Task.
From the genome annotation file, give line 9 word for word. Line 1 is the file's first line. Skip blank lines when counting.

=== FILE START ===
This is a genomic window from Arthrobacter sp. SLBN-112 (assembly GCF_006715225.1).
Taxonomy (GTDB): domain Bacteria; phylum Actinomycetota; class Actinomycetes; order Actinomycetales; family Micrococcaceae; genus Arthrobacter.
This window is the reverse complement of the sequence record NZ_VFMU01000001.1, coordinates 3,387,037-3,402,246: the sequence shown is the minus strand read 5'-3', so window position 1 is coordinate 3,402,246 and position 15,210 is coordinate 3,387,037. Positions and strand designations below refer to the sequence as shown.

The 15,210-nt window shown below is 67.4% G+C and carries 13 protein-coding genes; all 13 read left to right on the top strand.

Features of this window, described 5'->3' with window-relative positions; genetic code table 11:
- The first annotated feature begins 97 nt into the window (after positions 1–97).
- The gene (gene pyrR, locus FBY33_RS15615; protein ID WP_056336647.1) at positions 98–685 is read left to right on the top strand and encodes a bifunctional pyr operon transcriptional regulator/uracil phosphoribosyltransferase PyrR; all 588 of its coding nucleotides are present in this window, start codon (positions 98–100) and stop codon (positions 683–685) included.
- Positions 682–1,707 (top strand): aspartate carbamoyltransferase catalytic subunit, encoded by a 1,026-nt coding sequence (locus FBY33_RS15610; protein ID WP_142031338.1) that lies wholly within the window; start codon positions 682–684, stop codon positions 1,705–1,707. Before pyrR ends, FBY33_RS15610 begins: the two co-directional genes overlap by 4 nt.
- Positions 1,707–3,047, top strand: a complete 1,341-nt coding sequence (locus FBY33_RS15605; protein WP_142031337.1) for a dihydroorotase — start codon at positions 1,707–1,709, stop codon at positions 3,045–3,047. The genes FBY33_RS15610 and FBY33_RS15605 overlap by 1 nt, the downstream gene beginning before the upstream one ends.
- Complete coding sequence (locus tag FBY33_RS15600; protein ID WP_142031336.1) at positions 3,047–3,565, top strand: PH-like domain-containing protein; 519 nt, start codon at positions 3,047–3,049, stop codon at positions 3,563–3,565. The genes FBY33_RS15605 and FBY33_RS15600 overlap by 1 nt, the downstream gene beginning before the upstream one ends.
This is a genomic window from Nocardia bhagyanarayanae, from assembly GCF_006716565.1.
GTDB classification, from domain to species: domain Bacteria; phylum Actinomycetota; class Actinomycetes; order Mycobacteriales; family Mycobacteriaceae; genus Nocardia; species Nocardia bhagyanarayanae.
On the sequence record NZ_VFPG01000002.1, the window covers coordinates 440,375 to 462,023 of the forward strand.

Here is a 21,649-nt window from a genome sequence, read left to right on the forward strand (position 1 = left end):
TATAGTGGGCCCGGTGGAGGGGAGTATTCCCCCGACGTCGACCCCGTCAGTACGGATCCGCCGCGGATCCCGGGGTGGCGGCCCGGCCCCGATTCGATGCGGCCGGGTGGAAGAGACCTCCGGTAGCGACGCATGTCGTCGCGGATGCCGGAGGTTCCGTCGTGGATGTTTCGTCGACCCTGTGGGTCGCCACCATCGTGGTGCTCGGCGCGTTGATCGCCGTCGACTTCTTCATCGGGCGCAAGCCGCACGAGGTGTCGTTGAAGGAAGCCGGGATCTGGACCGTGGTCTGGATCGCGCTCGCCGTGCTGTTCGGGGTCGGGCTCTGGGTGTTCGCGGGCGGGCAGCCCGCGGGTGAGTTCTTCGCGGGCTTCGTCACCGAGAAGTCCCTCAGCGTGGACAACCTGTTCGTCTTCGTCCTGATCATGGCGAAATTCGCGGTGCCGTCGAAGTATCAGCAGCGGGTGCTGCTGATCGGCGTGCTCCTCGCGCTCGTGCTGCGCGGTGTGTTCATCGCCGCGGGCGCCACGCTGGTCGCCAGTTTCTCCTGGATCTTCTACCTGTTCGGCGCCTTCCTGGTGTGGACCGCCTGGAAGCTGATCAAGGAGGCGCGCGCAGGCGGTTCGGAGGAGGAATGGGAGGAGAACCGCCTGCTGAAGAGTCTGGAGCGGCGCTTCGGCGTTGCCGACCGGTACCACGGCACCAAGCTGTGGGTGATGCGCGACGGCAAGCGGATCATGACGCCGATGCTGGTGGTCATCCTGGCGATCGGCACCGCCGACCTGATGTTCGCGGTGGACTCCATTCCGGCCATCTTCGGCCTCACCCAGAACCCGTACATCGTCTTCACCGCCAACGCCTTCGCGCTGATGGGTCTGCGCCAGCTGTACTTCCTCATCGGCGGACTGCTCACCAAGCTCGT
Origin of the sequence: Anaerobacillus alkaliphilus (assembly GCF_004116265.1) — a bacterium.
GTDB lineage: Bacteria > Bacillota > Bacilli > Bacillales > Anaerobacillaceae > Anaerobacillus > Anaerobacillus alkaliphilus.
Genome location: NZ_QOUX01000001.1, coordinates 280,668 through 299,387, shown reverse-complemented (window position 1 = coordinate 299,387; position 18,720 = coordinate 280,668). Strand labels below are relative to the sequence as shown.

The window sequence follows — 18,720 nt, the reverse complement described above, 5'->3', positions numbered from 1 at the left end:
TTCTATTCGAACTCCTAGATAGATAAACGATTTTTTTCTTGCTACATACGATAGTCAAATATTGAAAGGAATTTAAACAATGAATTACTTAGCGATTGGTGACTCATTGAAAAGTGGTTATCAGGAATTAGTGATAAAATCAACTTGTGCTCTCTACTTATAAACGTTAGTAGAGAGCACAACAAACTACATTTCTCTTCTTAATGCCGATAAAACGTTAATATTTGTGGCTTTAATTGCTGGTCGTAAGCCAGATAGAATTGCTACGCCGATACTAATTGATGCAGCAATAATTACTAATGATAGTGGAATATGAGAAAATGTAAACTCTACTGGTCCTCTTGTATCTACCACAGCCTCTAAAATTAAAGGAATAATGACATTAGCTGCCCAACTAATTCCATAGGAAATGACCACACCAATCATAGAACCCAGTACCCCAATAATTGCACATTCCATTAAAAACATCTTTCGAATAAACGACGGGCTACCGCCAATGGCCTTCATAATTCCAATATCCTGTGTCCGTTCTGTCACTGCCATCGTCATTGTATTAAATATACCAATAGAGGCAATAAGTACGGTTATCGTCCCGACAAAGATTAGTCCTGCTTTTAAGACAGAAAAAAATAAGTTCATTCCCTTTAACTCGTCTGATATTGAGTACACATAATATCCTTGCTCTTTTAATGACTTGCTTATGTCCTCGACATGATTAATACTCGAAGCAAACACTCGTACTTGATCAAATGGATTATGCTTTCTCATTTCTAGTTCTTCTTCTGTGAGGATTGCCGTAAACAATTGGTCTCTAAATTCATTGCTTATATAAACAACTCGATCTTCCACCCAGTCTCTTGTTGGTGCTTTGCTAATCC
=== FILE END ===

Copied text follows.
- Positions 1,707–3,047, top strand: a complete 1,341-nt coding sequence (locus FBY33_RS15605; protein WP_142031337.1) for a dihydroorotase — start codon at positions 1,707–1,709, stop codon at positions 3,045–3,047. The genes FBY33_RS15610 and FBY33_RS15605 overlap by 1 nt, the downstream gene beginning before the upstream one ends.